Spotlight on Figures
With this gallbladder-shaped vase decorated with landscapes we can interpret the decorative ornaments arranged by the Imperial craft masters. The first scene begins from the bottom of the vase, depicting three long-gowned scholars standing on the riverbank ready to cross, and a boatman punting the raft from across the river. The second scene relocates to the entrance of the woodland, with a scholar leaning on his cane, followed by his valet holding a zither, as they walk to a friend's residence. Possible intention to portray the moment of dusk, the third scene captures an industrious woodcutter carrying chopped timbers on his way out of the woods; as we trace his footsteps forward, we can notice a sight-seeing figure leaning against the window.
The sceneries and figures painted in red falangcai pigments are known as the red landscapes. In the third year of the Qianlong reign (1738), he held a copper snuff bottle with red landscapes, and complimented on the brilliance of its drawings. As the result, the craftsmen in the imperial workshops had transferred the red landscapes onto the porcelains.
Towers and Pavilions in Mountains of the Immortals
Ever since the 16th century, the palaces from the Tang and Han dynasties had been embraced by the workshops in Suzhou Province as the significant inspirations to create paintings. Relatively speaking, the motif of "Towers and Pavilions in Mountains of the Immortals" appeared on the porcelain in falangcai painted enamels from the Qianlong reign should be regarded as an innovated pattern that coloured and enriched the polychrome paintings of the Yongzheng reign. According to the archives, it was no later than the 5th year of the Qianlong reign (1740) that this type of decoration had been produced.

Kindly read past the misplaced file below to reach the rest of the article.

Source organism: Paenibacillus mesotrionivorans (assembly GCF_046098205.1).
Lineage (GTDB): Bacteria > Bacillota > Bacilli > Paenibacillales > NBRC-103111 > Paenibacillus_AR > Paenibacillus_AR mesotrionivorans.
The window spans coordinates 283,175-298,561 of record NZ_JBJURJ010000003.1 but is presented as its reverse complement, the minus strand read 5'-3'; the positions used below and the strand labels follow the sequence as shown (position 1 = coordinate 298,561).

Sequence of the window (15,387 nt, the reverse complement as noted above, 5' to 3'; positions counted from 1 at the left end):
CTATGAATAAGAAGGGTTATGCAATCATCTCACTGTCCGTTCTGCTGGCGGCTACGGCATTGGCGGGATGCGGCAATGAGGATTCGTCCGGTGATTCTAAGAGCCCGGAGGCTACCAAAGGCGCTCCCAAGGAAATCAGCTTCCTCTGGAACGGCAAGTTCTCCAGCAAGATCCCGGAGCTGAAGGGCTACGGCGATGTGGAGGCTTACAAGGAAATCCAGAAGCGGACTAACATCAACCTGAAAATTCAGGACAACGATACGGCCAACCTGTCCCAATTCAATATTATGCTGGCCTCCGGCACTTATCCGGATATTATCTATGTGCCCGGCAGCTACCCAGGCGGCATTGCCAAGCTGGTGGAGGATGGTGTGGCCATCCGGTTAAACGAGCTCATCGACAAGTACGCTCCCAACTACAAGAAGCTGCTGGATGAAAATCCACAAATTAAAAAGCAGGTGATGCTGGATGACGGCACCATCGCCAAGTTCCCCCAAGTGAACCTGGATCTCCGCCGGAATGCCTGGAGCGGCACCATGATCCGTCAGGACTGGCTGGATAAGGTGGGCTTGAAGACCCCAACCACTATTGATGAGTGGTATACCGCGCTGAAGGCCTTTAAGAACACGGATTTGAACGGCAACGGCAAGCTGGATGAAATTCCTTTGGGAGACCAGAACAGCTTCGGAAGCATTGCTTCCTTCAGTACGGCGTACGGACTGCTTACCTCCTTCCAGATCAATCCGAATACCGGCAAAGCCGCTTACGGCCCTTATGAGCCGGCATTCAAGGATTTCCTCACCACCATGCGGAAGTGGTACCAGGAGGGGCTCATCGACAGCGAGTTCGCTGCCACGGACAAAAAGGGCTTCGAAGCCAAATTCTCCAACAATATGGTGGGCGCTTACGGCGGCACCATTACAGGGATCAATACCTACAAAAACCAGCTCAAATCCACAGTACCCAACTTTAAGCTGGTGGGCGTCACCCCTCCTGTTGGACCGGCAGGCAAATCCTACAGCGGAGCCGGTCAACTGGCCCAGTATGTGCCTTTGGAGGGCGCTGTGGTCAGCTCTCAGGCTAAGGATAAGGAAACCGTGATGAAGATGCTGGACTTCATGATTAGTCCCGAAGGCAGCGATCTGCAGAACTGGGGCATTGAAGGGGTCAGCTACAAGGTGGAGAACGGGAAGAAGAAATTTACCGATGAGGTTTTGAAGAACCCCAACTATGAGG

Motifs Based on Imperial Album of Painting
This porcelain vase in front of you has a similar shape with the token of backgammon ( Shuanglu ) in the ancient painting. Therefore, this vase is called Shuanglu vase. This work is coated with light blue glaze and painted with pink peach blossoms. The composition and colour remind of ‘Peach Blossoms' in the album "Gathered Fragrance of Collected Beauty" by Jiang Tingxi (1669-1732). It reflects that under the control of the emperor and the pottery supervisor, motifs on the yangcai porcelain wares produced by the Imperial kilns were designed possibly based on the imperial album of painting.
Imperial Poems by the Qianlong Emperor
Is it true? This emperor claimed that his leisure activity was writing poems. In all his life, he had written more than forty thousand pieces. As seen on the exhibits, the yangcai artworks produced in Jingdezhen are adorned with Imperial poems, with diverse contents that consist of the poems complemented with paintings that serve dual purposes, reflections and thoughts across four seasons, and even sights while crossing a bridge
On the bottom of a bowl in general, there is a platform to have contact with the tabletop, which in pottery terms is named the "ring foot", and so the bowl with a body could be revolving on the ring foot is known as the "foot-revolving bowl." In 1744, Tang Ying presented nine styles of porcelains including the double-layered vase with open works and intricate revolving design. In the following year (1745), the Archive of the Imperial Workshop also recorded a piece of "large stemmed bowl with poem and landscape in yangcai painted enamels on a stand", due to the close timings of these two events, which reveals the production timeline of this type of artworks.